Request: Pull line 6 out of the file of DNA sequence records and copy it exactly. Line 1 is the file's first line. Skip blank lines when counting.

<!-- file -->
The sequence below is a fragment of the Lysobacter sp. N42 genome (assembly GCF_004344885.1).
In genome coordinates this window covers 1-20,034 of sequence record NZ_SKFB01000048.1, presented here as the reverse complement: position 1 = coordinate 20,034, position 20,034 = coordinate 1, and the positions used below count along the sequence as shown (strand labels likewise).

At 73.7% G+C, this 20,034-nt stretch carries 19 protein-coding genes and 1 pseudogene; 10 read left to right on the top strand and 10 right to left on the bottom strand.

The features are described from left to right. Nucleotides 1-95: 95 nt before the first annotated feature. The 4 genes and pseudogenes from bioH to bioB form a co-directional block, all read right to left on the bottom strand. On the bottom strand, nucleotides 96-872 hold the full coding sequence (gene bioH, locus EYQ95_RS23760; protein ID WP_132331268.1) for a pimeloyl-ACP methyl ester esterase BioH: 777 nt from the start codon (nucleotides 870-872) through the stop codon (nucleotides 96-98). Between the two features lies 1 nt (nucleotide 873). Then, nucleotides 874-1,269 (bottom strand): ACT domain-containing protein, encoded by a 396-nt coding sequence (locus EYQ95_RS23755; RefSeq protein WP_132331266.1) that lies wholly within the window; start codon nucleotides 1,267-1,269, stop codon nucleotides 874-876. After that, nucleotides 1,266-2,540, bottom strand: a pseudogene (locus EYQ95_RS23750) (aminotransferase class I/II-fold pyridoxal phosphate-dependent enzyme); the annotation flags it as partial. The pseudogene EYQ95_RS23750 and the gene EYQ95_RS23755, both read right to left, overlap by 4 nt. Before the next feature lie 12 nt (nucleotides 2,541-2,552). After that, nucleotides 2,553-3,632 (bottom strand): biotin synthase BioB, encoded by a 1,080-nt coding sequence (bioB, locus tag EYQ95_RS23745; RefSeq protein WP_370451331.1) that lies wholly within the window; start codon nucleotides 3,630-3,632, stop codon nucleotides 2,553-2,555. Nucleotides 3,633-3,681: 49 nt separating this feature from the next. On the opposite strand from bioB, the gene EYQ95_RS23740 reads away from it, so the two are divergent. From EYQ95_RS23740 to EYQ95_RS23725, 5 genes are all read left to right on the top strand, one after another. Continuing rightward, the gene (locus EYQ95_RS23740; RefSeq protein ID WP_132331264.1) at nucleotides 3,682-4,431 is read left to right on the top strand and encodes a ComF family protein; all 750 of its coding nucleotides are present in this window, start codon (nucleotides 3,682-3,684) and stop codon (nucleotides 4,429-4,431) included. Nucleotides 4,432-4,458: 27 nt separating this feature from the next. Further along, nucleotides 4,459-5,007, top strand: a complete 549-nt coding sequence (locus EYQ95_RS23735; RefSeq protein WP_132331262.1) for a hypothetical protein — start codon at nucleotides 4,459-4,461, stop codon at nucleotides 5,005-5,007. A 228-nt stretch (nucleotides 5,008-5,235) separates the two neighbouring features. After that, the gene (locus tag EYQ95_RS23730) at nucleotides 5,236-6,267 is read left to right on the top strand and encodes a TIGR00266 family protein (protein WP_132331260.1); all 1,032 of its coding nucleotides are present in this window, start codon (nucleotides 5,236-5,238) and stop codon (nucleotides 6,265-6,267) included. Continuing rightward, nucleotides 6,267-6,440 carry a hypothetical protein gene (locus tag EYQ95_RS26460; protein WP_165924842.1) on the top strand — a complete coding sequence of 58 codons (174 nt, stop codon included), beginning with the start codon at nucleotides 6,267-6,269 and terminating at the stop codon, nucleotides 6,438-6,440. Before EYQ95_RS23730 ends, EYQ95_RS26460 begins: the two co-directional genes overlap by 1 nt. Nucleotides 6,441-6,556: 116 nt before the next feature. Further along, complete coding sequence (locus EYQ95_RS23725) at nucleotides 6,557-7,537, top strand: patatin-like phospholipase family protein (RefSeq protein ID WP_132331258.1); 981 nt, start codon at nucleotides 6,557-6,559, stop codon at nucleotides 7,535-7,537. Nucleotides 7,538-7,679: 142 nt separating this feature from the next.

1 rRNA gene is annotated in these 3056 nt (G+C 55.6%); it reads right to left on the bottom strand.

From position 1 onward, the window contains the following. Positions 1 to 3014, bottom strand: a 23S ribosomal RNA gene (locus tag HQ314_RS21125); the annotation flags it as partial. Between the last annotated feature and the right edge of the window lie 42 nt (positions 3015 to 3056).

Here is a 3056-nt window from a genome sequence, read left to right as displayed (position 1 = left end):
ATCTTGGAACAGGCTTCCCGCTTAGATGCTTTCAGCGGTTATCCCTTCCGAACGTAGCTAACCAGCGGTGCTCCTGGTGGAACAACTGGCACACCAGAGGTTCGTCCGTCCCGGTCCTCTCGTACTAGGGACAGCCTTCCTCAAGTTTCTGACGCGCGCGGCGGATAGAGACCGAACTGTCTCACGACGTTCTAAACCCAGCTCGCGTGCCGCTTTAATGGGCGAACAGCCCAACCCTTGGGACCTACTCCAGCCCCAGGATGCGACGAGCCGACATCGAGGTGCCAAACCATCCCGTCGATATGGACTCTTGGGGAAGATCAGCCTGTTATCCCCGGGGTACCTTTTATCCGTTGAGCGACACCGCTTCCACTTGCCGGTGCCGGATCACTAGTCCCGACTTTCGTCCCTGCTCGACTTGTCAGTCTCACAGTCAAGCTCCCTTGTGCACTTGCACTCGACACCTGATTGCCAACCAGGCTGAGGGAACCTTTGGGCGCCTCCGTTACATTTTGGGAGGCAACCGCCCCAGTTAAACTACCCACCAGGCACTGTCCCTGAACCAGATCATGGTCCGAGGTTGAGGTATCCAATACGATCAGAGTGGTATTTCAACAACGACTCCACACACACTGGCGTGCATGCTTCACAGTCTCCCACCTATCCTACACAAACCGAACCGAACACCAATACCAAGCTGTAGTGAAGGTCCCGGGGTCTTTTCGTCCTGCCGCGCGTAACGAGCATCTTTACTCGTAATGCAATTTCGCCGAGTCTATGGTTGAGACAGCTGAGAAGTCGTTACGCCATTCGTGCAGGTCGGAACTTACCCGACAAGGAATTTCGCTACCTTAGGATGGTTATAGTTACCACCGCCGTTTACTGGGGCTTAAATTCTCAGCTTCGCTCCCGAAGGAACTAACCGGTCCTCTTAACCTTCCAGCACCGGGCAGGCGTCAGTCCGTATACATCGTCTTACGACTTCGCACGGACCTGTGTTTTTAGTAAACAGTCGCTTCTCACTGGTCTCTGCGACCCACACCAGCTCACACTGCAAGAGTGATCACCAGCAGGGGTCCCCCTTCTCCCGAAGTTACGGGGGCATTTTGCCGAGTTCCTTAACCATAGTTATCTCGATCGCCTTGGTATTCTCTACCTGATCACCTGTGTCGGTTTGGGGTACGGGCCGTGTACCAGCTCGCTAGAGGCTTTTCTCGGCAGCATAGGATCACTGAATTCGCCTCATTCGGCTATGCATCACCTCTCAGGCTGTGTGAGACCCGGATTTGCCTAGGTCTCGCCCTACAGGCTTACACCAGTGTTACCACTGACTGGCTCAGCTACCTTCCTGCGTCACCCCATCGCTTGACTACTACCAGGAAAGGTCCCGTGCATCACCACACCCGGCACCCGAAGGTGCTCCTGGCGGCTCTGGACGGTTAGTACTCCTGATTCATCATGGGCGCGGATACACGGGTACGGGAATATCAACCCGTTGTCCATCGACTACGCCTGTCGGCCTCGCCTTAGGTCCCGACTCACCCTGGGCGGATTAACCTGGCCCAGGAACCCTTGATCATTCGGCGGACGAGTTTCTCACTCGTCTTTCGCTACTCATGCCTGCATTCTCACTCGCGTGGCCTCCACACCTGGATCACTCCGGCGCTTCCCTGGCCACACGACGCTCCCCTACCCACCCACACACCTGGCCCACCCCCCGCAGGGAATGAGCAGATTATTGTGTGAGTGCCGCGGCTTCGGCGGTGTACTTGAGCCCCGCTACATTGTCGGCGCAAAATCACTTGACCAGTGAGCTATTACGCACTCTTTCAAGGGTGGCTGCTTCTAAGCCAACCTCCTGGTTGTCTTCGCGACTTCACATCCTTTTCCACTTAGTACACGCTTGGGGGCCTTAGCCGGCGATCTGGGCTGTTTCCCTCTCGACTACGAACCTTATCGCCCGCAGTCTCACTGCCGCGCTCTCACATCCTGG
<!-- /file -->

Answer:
From position 1 onward, the window contains the following. Positions 1 to 3014, bottom strand: a 23S ribosomal RNA gene (locus tag HQ314_RS21125); the annotation flags it as partial. Between the last annotated feature and the right edge of the window lie 42 nt (positions 3015 to 3056).